Fox News may be the Trump administration’s puppet, but the network that one of its own contributors recently called a “propaganda machine” also pulls the President’s puppet strings.
On Easter morning, April 1, Fox & Friends reported that a “caravan of immigrants” was heading through Mexico to the U.S. border. They called the group of 1,200 to 1,500 people a “small migrant army marching toward the United States.”
In typical fashion, in less than an hour, Trump fired off false, fear-mongering tweets that continued for the next few days and may eventually shape national policy:
Those are just three of many Trump-rant tweets on the topic.
On April 3, Trump announced he would send the military to guard the border from caravans and other immigrants.
The reality of the caravan is far less frightening – for everyone except the participants in the caravan.
It was organized by a U.S.-based advocacy group called Pueblo Sin Fronteras, which has hosted several such caravans since its founding in 2010, though this is the first time they’ve gotten such widespread attention.
The caravan has several goals: to spotlight the hazards of fleeing Central American violence, to provide migrants safety in numbers during a journey beset with drug cartel and gang attacks, and to stand up for migrants’ and refugees’ rights.
“This caravan follows a tradition that has been taking place for many years to highlight the right of freedom of mobility and individuals’ rights to seek international protection,” announced the Latin America Working Group (LAWG) in a press release this week. “It does not represent a massive influx of people or a security threat – border crossings are at record lows.”
This year, most of the migrants on the caravan are from Honduras. Some intended only to get safely into Mexico. Some intended to present themselves to the authorities at the U.S. border and request asylum, which, despite how Fox News portrays it, is actually the proper way to seek asylum in the U.S. And some intended to break off from the group and attempt to cross illegally.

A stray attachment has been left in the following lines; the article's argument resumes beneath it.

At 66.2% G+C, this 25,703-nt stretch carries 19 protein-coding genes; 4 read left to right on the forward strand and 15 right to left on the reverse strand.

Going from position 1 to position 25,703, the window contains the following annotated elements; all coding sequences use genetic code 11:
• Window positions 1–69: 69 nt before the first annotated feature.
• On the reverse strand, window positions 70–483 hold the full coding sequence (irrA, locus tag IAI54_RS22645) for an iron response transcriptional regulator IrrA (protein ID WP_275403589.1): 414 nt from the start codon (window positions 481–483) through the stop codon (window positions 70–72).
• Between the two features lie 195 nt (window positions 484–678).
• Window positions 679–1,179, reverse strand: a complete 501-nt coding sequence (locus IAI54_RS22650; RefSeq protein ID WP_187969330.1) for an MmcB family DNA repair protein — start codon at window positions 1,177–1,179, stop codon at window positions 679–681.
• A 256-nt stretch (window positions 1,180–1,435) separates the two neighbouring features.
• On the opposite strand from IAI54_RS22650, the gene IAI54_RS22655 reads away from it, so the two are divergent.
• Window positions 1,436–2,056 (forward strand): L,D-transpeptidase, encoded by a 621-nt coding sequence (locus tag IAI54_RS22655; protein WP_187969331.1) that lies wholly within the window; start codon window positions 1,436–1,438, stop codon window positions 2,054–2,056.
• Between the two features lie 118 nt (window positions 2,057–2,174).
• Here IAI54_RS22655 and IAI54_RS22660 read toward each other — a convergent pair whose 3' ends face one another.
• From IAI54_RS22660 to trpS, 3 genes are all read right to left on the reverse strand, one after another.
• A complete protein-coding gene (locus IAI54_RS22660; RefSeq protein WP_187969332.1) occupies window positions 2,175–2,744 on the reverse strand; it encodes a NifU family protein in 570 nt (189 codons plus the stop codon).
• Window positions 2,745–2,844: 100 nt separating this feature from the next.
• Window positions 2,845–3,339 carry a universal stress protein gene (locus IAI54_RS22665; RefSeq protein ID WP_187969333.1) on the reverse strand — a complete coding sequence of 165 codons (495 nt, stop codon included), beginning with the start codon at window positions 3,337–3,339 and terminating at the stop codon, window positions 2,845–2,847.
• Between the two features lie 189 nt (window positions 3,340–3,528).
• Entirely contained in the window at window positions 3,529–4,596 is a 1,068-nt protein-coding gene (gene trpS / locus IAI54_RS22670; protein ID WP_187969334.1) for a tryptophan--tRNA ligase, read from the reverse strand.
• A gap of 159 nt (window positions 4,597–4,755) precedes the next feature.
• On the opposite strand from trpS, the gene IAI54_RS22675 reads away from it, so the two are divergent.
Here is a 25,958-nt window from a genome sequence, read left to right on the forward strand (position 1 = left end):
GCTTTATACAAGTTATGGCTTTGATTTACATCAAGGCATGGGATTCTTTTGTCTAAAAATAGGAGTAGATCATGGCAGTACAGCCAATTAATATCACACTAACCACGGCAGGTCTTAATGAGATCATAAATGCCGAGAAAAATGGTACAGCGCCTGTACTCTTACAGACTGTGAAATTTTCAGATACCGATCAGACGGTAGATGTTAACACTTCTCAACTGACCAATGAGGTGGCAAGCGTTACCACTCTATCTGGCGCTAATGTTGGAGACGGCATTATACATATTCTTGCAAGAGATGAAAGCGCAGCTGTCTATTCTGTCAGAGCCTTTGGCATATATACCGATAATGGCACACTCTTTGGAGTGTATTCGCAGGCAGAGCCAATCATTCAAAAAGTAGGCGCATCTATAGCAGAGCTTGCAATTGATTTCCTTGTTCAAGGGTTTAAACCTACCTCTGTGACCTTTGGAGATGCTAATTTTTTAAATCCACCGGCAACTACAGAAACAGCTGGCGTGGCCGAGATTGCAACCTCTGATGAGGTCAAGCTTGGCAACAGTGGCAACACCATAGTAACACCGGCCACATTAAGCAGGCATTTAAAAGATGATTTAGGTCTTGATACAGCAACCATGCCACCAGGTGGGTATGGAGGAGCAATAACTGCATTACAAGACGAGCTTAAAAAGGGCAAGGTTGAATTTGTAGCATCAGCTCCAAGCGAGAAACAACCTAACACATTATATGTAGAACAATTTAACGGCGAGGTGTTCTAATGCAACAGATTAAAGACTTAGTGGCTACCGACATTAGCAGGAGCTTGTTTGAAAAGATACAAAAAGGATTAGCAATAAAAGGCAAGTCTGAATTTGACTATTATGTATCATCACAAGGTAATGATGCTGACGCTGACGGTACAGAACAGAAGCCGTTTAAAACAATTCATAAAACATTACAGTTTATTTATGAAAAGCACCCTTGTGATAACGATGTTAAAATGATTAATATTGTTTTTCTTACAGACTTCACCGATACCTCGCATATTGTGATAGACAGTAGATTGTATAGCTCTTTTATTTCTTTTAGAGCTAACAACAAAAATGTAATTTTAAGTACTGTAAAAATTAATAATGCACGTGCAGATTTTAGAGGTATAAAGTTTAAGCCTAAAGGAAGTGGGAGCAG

The United States should have cut off all military aid to Honduras due to the brutal killings of people by Honduran security forces. –Lisa Haugaard, LAWG
Honduras, El Salvador and Guatemala are plagued by gang violence, high murder rates and government violence. The LAWG stated that, “The latest caravan organized by Pueblo Sin Fronteras is a reflection of these conditions fueling forced displacement from the Northern Triangle countries of Central America, including the brutal repression facing citizens in Honduras following last year’s fraudulent elections.”
The LAWG is referring to the November 2017 re-election of Honduran President Juan Orlando Hernandez, in an election that was widely deemed rigged. Despite knowing this, the United States government backed Hernandez, who has been a U.S. ally. The U.S. has a history of installing and supporting Central American dictators and then blocking people fleeing those brutal governments from seeking asylum in the U.S.
Since the “election,” the country has erupted in more than 1,000 protests. Twenty-two people, mostly protesters, have been killed by Honduran security forces.
“The United States should have cut off all military aid to Honduras due to the brutal killings of people by Honduran security forces…,” said Lisa Haugaard, executive director of LAWG, in a press release. “What President Trump should not do is threaten to cut all of Honduras’ aid because he wants the Honduran government to illegally block people from fleeing the country due to violence and political repression.”
On April 3, the Los Angeles Times reported that the caravan was stopping in Oaxaca state, Mexico, while they negotiate with Mexican authorities. Hundreds of the migrants are applying for transit visas to allow them to continue traveling toward the U.S. border, or humanitarian visas to allow them to stay and work in Mexico.
The following day, Reuters reported that the caravan would be stopping in Mexico City. Irineo Mujica, director of Pueblo Sin Fronteras, said the group was halting because they did not want to put children on “La Bestia,” the freight trains on which numerous migrants are killed or severely injured. Already, many of the children are suffering from diarrhea, vomiting, respiratory problems and dehydration – a result of the grueling journey.
Naturally, Trump gave credit to himself and to Mexico’s immigration laws, which he characterizes as much stronger than the United States’ “dumb” and “weak” laws: